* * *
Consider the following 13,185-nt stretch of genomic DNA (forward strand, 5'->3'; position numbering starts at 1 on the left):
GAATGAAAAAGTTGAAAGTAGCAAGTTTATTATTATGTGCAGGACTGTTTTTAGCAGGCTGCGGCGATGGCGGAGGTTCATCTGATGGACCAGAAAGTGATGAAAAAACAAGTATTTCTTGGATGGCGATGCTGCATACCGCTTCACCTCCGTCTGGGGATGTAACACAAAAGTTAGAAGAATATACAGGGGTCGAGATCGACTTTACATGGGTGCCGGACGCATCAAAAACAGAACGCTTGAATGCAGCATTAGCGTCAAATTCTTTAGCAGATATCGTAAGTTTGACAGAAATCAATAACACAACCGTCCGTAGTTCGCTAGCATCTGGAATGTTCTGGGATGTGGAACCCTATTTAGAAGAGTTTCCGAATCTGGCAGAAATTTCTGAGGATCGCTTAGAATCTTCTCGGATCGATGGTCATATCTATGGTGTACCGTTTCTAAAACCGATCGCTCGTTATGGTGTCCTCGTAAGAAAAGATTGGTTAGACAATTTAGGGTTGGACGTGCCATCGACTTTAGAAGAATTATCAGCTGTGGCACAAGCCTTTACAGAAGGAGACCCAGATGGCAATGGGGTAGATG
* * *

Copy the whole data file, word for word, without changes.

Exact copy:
Consider the following 13,185-nt stretch of genomic DNA (forward strand, 5'->3'; position numbering starts at 1 on the left):
GAATGAAAAAGTTGAAAGTAGCAAGTTTATTATTATGTGCAGGACTGTTTTTAGCAGGCTGCGGCGATGGCGGAGGTTCATCTGATGGACCAGAAAGTGATGAAAAAACAAGTATTTCTTGGATGGCGATGCTGCATACCGCTTCACCTCCGTCTGGGGATGTAACACAAAAGTTAGAAGAATATACAGGGGTCGAGATCGACTTTACATGGGTGCCGGACGCATCAAAAACAGAACGCTTGAATGCAGCATTAGCGTCAAATTCTTTAGCAGATATCGTAAGTTTGACAGAAATCAATAACACAACCGTCCGTAGTTCGCTAGCATCTGGAATGTTCTGGGATGTGGAACCCTATTTAGAAGAGTTTCCGAATCTGGCAGAAATTTCTGAGGATCGCTTAGAATCTTCTCGGATCGATGGTCATATCTATGGTGTACCGTTTCTAAAACCGATCGCTCGTTATGGTGTCCTCGTAAGAAAAGATTGGTTAGACAATTTAGGGTTGGACGTGCCATCGACTTTAGAAGAATTATCAGCTGTGGCACAAGCCTTTACAGAAGGAGACCCAGATGGCAATGGGGTAGATG